Tag Archives: ignorance

The Assurance of the Unknown

(This column is posted at www.StevenSavage.com and Steve’s Tumblr.  Find out more at my newsletter.)

The last few weeks have been an exercise in admitting I don’t know things. There are futures I can’t predict. There are results I can’t estimate. There are times I’m not sure I can do something.

As you can guess, it’s been a hell of a few weeks.

Yet, we’re taught not to admit our ignorance, or our inability, or our exhaustion. People tell us to be strong, to double down, to forge ahead no matter what. We fear being seen as weak if we admit we don’t know something. Such pressure drives us to pretend, to deceive, or to make things up.

My recent experiences have reminded me this isn’t true. There is great power in saying “I don’t know” about something and moving on.

There are things I desperately want to predict right now that I cannot. By admitting I cannot accept that common truth, I also have come to appreciate my adaptability. The future may be unknown, but I see I can deal with that.

There are skills I wish I were better at, but I have to develop them. Now that I admit this, I can focus on developing those skills while working within my limits. It gives me a plan.

I’m doing projects with unpredictable ends – from my writing ambitions to new challenges at work. I admit I can’t calculate what will happen, which prod me to make an effort to get the ends I want. The unknown is a canvas to paint on.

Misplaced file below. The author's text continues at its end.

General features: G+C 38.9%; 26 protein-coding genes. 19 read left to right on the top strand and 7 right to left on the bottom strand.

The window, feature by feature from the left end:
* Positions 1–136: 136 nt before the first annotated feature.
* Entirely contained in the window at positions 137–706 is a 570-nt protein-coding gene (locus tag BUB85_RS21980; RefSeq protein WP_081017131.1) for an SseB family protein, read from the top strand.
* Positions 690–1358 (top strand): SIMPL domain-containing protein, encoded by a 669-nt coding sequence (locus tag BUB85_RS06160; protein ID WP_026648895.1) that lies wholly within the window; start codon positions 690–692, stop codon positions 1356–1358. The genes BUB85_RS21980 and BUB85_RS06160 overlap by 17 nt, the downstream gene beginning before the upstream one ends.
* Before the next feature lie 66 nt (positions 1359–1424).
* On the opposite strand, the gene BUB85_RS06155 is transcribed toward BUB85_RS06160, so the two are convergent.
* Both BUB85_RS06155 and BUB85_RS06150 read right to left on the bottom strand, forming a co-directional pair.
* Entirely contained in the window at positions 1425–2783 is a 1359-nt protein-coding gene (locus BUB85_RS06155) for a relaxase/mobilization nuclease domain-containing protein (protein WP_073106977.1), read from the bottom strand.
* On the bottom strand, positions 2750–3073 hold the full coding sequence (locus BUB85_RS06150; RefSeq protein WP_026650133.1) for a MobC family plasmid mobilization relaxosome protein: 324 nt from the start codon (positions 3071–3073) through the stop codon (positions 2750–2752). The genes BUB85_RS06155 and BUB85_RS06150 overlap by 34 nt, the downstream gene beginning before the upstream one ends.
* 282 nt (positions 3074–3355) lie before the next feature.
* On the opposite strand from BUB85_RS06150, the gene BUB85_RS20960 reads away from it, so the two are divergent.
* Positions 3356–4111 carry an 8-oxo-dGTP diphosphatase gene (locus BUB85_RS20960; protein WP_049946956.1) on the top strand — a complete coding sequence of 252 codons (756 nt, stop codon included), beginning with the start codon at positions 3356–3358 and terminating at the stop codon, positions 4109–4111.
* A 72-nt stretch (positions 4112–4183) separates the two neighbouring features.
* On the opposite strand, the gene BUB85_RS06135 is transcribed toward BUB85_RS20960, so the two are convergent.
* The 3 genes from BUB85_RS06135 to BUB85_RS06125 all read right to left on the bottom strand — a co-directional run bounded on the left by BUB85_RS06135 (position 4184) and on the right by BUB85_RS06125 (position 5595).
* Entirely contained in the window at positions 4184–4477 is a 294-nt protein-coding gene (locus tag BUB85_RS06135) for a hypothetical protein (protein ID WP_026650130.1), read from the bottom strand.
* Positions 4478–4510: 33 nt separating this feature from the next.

Having confronted so much unsurety, I find myself more relaxed. I’m not trying to “know it all” because of social pressure. I’m not worried over my ignorance as I’ve come to see it simply is what it is. In admitting the unknown, there’s a lot of comfort.

I often challenge my reader to know and learn more – but what is it you don’t know?

Steven Savage

Cool Futurism: You Can’t Have Science Fiction Without Science

So as we come to the end of my posts on what happened to Cool Futurism, let’s go on and whack reality with the truth stick: Anti-Scientific attitudes really put a cramp in the Cool Future.

As naive, distant, and consumeristic as the Cool Future we remember from the Omni days was, it was all about the science. It was all special materials and computers and sexy tech. There was also a lot of reality in there, even if some ideas seem laughable or we’re proven wrong or were modified.

However, science really has taken a beating in American culture. Wether its denial of global warming despite the evidence, or the idea that a well-used theory like evolution is completely equal to Creationism, that vaccines are worse than diseases, or that smoking really isn’t bad for you, science was a might inconvenient for some folks. It gets questioned a lot – and of course the bizarre trend in America to blame teachers and education for everything didn’t help (you don’t support by education by acting like everyone doing it is a moocher out to destroy society). Continue reading